Mill Road: Beyond the Pale

ROISIN KIBERD visits Mill Road, Cambridge’s ‘shadiest’ and artyest shopping quarter.

Enter Mill Road. The student lifestyle lends itself to invention born of poverty and laziness, and where better to embrace the grime than Cambridge’s shadiest shopping quarter. Mill Road is a strange mixture of hookah pipes, discount internet cafes and thrift shops staffed by kindly grannies. It is near enough to the town centre to be reached on foot, but far away enough to merit mythical status. With hopes of an end-of-term buying spree on a non-existent budget, I rounded up three friends for an expedition to the other side of Parker’s Piece, into edge-of-bubble territory.

1. Before we got our shady shopping fix, we were going to need recovery time from last night’s party. A gentle start was in order, and we soon found ourselves vegetating on the gorgeously worn-in leather sofas of CB1 Cafe. With its beat-up furniture, and walls lined with strange, strange books (we found a collection of Go manuals and records of 70 tournaments!), this place will make anyone feel instantly at home. The coffee tastes beautiful but costs far less than Starbucks, served to a soundtrack of Joanna Newsom by a friendly, blissed-out waitress. I could happily have spent all day here, had the others not decided to move on.

2. Raging gluttons that they are, my companions were after something more substantial than cookies and cappuccino froth.  Cafe de Paris, a little further up the street, is several notches above what I would consider a greasy spoon. There’s no fried bread or numbered breakfasts to choose from on the wall, nor is there that soul-deadening ‘losers on the Apprentice’, caff-of-death atmosphere. But the prices are as low as the oiliest breakfast joint; Tim’s Croque Monsieur and mug of hot chocolate came to £3.20, and Beth bought pizza and a latte for £4.20. Oddly enough, this ideal hangover breakfast was also soundtracked by fey indie music, this time a woman covering Cyndi Lauper in folksy acoustic style.  I’ll definitely return here, next morning I find myself dazed and confused.

3. Now we were fed and watered, we were ready to start hunting for bargains and exotic canned stuff. The Chomee Supermarket provided a good ten minutes of wonderment just examining food labels; tins of  ‘mushroom fungus’ , technicolour tapioca balls and ‘Healthy Boy’ brand soy sauce all have a place on its shelves. There was also had a mind-blowing selection of luridly-packaged ramen. Many of the products seemed to be packaged courtesy of Babelfish; I was charmed by cheesy ‘Love Letters’ sweets in a box by the door, and snapped up a sachet of technicolor tapioca balls in the hope of some home bubble-tea experimentation. I also found myself wishing I had been here earlier in the term to stack up on collossal and fabulously cheap bags of sushi rice.

4. Next we hit up the grand-daddy of Cambridge charity shops, or rather the mad aunt; Sally Ann’s is a cluttered, radically low-priced collection of junk housed in a spare Salvation Army outlet, ranging from end-of-line kitchen wares to £1 tops and dresses to £20 wardrobes to store them in. I was taken with the kitschy porcelein cats and a frankly disturbing egg-shaped decoration with a swastika on it. I left loaded down clothes, bric-a-brac and jewellery, having spent no more than £3.50. Seriously, those benign old ladies have no concept of value, none at all, and stingy as it sounds I advise you to take  advantage of it. My star discovery was a black Eminem-printed wife beater, which I intend to pair with a tube skirt for summer.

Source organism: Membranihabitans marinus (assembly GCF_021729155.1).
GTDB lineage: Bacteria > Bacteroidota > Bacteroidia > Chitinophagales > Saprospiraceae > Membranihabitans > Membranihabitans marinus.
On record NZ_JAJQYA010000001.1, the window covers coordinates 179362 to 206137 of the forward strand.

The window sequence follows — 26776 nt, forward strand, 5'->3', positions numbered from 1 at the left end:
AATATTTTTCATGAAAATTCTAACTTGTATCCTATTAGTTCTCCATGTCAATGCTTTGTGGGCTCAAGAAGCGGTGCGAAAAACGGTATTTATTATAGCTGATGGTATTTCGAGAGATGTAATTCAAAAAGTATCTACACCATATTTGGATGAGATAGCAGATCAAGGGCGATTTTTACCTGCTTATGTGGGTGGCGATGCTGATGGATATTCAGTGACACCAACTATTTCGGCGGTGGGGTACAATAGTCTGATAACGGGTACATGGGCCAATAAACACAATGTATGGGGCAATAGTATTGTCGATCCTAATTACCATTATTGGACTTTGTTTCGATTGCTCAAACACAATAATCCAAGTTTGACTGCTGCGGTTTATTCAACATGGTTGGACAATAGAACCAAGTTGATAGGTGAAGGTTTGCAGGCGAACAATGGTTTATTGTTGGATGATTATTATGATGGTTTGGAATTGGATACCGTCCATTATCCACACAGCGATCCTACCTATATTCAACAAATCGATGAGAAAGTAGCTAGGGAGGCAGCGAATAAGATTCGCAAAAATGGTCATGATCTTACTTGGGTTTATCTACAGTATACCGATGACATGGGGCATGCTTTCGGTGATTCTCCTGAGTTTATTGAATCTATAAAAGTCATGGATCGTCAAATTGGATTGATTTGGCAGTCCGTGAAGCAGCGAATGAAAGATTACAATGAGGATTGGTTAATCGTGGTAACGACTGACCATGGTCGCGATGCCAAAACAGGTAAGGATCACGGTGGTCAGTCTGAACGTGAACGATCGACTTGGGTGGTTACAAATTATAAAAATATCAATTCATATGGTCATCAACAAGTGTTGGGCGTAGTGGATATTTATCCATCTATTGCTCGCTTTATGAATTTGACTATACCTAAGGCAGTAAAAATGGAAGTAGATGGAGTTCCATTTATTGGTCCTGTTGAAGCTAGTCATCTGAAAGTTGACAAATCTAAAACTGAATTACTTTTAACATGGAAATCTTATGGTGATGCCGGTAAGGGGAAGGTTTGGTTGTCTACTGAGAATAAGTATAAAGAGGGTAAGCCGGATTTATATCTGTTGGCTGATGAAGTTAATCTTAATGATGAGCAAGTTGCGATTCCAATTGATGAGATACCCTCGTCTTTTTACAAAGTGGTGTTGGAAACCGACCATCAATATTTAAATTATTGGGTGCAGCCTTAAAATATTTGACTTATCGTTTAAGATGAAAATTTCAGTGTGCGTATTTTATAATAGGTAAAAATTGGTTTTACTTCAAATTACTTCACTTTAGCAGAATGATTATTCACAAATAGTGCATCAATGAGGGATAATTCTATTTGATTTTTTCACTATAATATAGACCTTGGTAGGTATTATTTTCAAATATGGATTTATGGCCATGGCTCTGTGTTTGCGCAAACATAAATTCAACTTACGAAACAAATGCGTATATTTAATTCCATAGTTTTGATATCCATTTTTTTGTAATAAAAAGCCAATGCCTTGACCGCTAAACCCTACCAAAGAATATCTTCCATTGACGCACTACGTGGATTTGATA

5. Brave and tireless shoppers will venture further over the bridge, to be rewarded with a headshop, an ‘alternative bookshop’ and a tiny and bedraggled charity shop in aid of cats. But we were short on time and energy, and so headed back via the Arjuna Healthfood Shop, with its bewildering variety of German Rye bread and flavoured organic fruit beers, and then to the branch of Oxfam at the very start of the street.  This one seemed particularly proud of their collection of old Stevie Wonder and Culture Club records, having arranged the neon record sleeves in an attractive if slightly retina-burning window display. Beth found a fantastically kitschy gingham dress, and I was smitten with a £1.99 edition of the ‘Star Trek Official PC Fonts Pack’, which I plan to give to some lucky Vulcan when I’m back home.

So all in all, £10 poorer but with an impressive selection of pointless loot, Mill Road was well worth the trip for the interesting food buys and jaw-droppingly cheap stuff you never knew you needed. In terms of more practical shopping, bulk buying basic ingredients works out far cheaper in the speciality shops, and you’re sure to find quirkier items such as moon cakes, Hello Kitty gum and cans of Mountain Dew (I’m fond of giving the latter two as hostess presents..). Like a dubious £1 can labelled ‘Korean Health Congee ‘, Mill Road is full of secrets; if you don’t find something interesting here then you aren’t looking hard enough. Its the perfect shopping destination for students bored with the wallet-emptying tyranny of supermarkets, or anyone in need of a new dress, if you have £1 to spend and don’t mind that someone died in it.